This commentary is by Liam Madden, candidate for the U.S. House of Representatives.
Balint’s money isn’t the story. People who are paying attention to Vermont politics are by now aware that a single cryptocurrency tycoon was responsible for funding the majority of Becca Balint’s ads in the primary — over $1 million worth.
To be fair to Becca Balint, she is telling the truth in saying she can’t stop these folks from spending money on her behalf. And I’d go even further in extending the benefit of the doubt to Balint, to say that I believe her when she says she would work to change the system to prevent this kind of dark money’s influence on elections.
But I’d still like to take a moment to reflect on some of the aspects of this story that are easily overlooked.
1. Becca Balint explicitly claimed never to seek PAC/lobbyist money, but she did meet with the crypto-funded PAC “Protecting Our Future” and others. It’s a bit difficult for me to reconcile why she would, you know, just casually meet with a PAC, with no intention of courting them for their money.
2. While that PAC endorsed her, its leaders and those close to them funneled most of their money through the LGBTQ PAC that would provide much better plausible deniability and PR cover.
3. The language of the “Protecting Our Future PAC” policy positions ended up, nearly verbatim, on Balint’s website as her own policy position. Most notably, to call for independent oversight over labs studying pandemic causing pathogens.
4. While #2 & #3 is well covered by Vermont media, what I haven’t heard yet mentioned is that this position screams of a perspective that is deeply concerned with how pandemics are leaked from sanctioned biolabs. It is a reasonable concern to have, given that, according to USA Today’s long-term coverage, this is a commonly experienced risk of these labs.
More controversially, the FOIA (Freedom of Information Act) release of Anthony Fauci’s records reveal that his team sought to cover the tracks of NIH funding the lab in Wuhan. Also, the records requests reveal his team’s efforts to write obfuscatory scientific papers to take public scrutiny away from their role in risky research.
Columbia University professor Dr. Jeffrey Sachs was put in charge of a Lancet Medical Journal investigation to sort out the legitimacy of the possibility of a lab leak. His team initially found the claims unsupported. Sachs, however, has since come out, acknowledging that the team of Fauci’s high-level confidants misled him, and that he now believes that a lab leak is the most plausible explanation for the origins of SARS-CoV2.
My point is that the policy in question is, well, good policy. It would help prevent the real risk of lab-leaked pandemic pathogens. But—one little but—Becca Balint has never been too vocally concerned about this risk before, publicly anyway. She has, on the contrary, been an unquestioning champion of whatever the CDC and health authorities have told the public to do and believe. That’s the part of the story the press has thus far missed. Senator Balint now has a contradiction to contend with. It will be interesting to see what sort of verbal gymnastics — eh hem — justifications she will offer.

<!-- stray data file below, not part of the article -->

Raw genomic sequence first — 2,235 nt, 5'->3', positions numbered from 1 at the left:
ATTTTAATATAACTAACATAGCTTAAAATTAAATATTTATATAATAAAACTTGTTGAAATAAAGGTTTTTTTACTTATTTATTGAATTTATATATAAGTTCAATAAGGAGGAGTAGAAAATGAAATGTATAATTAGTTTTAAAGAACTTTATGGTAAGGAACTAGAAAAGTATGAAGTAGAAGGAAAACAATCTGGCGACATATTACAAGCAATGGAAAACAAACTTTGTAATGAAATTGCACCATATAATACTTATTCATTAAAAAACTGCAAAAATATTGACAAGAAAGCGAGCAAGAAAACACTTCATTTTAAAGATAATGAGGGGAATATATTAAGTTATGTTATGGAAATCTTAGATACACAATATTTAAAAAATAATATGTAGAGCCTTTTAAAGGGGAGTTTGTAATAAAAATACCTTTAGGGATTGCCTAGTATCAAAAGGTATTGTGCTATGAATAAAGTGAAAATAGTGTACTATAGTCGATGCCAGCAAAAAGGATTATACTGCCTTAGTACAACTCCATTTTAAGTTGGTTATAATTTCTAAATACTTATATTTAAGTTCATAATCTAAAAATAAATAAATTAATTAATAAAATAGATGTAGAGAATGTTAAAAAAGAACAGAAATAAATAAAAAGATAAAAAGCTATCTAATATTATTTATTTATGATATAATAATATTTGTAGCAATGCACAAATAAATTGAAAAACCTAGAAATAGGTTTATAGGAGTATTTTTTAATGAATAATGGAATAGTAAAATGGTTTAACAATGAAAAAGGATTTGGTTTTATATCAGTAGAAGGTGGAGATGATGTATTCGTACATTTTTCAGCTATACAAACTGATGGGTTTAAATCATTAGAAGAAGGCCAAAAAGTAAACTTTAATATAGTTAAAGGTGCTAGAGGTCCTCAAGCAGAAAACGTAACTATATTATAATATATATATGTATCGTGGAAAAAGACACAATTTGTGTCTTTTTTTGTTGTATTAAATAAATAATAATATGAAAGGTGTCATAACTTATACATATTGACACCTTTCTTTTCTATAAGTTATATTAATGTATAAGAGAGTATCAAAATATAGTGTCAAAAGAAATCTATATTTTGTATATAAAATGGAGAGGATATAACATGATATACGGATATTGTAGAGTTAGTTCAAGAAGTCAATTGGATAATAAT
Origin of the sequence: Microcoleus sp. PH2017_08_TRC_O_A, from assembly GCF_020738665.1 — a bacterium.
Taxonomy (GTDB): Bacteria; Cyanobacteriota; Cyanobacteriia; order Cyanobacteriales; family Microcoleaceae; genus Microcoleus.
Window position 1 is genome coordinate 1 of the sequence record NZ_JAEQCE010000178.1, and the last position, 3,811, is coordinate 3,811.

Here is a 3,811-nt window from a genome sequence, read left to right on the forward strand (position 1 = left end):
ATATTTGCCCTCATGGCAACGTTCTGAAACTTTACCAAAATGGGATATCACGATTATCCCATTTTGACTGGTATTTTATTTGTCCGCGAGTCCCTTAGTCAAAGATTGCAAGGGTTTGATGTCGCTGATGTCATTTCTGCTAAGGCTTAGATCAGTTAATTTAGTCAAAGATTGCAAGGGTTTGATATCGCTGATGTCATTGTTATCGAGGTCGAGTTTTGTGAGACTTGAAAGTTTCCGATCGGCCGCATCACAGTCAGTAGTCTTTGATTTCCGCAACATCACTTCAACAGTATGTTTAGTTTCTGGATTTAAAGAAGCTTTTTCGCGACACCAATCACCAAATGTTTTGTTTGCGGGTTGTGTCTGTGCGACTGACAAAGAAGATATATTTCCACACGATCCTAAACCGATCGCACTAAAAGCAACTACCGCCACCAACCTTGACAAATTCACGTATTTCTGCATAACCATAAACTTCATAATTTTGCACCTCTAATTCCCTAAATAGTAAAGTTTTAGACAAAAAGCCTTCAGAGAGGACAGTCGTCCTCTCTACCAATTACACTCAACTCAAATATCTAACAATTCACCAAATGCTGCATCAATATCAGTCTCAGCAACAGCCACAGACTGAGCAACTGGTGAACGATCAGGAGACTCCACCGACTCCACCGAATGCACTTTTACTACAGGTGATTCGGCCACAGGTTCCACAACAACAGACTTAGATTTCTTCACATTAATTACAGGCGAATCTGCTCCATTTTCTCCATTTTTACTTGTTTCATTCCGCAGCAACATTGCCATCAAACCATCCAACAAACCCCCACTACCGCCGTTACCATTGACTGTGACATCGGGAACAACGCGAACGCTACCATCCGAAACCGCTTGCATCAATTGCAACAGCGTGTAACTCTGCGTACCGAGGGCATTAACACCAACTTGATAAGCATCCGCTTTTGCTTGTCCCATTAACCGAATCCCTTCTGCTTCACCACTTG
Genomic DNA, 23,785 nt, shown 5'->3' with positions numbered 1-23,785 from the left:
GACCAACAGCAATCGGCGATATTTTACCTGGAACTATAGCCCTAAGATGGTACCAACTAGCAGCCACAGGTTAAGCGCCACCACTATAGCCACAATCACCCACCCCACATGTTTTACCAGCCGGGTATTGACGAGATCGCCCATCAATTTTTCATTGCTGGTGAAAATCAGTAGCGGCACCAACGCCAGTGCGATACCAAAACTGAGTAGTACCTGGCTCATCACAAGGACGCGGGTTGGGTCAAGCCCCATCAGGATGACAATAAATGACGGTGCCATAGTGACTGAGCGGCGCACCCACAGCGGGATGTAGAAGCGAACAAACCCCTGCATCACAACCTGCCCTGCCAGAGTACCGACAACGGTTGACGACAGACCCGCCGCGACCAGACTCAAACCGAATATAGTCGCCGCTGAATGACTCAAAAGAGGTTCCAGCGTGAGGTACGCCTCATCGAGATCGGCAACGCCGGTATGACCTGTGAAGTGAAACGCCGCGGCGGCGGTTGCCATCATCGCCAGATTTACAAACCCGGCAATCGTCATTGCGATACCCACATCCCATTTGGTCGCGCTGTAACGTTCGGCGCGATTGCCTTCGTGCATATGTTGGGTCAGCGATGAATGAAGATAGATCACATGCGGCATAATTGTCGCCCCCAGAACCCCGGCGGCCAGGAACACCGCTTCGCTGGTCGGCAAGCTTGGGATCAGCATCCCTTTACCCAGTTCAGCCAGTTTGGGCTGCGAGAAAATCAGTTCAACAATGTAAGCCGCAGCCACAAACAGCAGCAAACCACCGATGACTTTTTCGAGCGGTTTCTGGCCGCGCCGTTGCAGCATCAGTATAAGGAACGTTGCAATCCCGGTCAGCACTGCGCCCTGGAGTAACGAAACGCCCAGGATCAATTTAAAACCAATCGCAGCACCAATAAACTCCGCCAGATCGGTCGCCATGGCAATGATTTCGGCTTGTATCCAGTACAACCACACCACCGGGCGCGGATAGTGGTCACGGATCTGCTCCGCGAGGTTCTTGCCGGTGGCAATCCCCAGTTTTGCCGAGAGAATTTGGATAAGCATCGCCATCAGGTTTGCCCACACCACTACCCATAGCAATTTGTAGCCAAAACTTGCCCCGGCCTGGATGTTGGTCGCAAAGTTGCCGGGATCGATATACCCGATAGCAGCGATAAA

How can we can trust the health policy judgment of someone who will parrot every pronouncement of the same authorities who clearly bent over backwards to deceive Professor Sachs (and the American public) by obscuring their role in the sloppy practices performing extremely dangerous gain of function research on deadly viruses?
It is Senator Balint’s lack of skepticism for these authorities — except when there’s a PAC funding on the line — that is the real story here. It’s not seeking their support (which she did); despite saying she wouldn’t; it’s not receiving their support (which she did); it’s not even having them write her policy (which she did). The most egregious part of this saga is that this policy is something that was inconvenient to support before. It was politically expensive, so Balint hadn’t the courage to breathe a peep about it — until it paid.
But there is a little more to discuss. First of all, I’m left wondering, why didn’t these crypto millionaires support Molly Gray? She would have been likely to support the commonsense policies they advocate, I think. Even I support these policies, begging the question: why is it worth so much to these guys to influence a race where every candidate is in agreement with the purported issue at hand? It seems wiser to invest in a race where your money would actually matter. So what real agenda is the pandemic policy a fig leaf for?
That, I don’t know. But it brings us to another point, which is that asking these questions is dangerous. Why? Balint’s campaign manager, Natalie Silver, commented, “Molly Gray is very close to saying, you know, ‘We don’t want a gay agenda.”
That’s the sickening thing to me about identity politics. Whenever valid critique of a person is levied, instead of debating the critique, identity fundamentalists often reflexively resort to ad hominem accusations of bigotry to deflect the real concern. It reminds me how these tactics were used against people who would call Hillary Clinton out on her Goldman Sachs speeches and years of pro-corporate, warlike policies. Instead of addressing these concerns on their substance, it was often easier to call her critics woman-hating misogynists. And now, when we wonder why so much spending for Balint is coming from non-Vermont oligarchs, or why all of the funding of this crypto-baron is being funneled through a LGBTQ advocacy group, we risk being smeared as homophobic trans-haters.
This PAC issue is not just about the spending. It’s about what it is revealing about the Balint team’s worldview — which is that her skepticism of those who wield power can be withheld, and that race, gender and sexual identity can be weaponized when it’s politically convenient.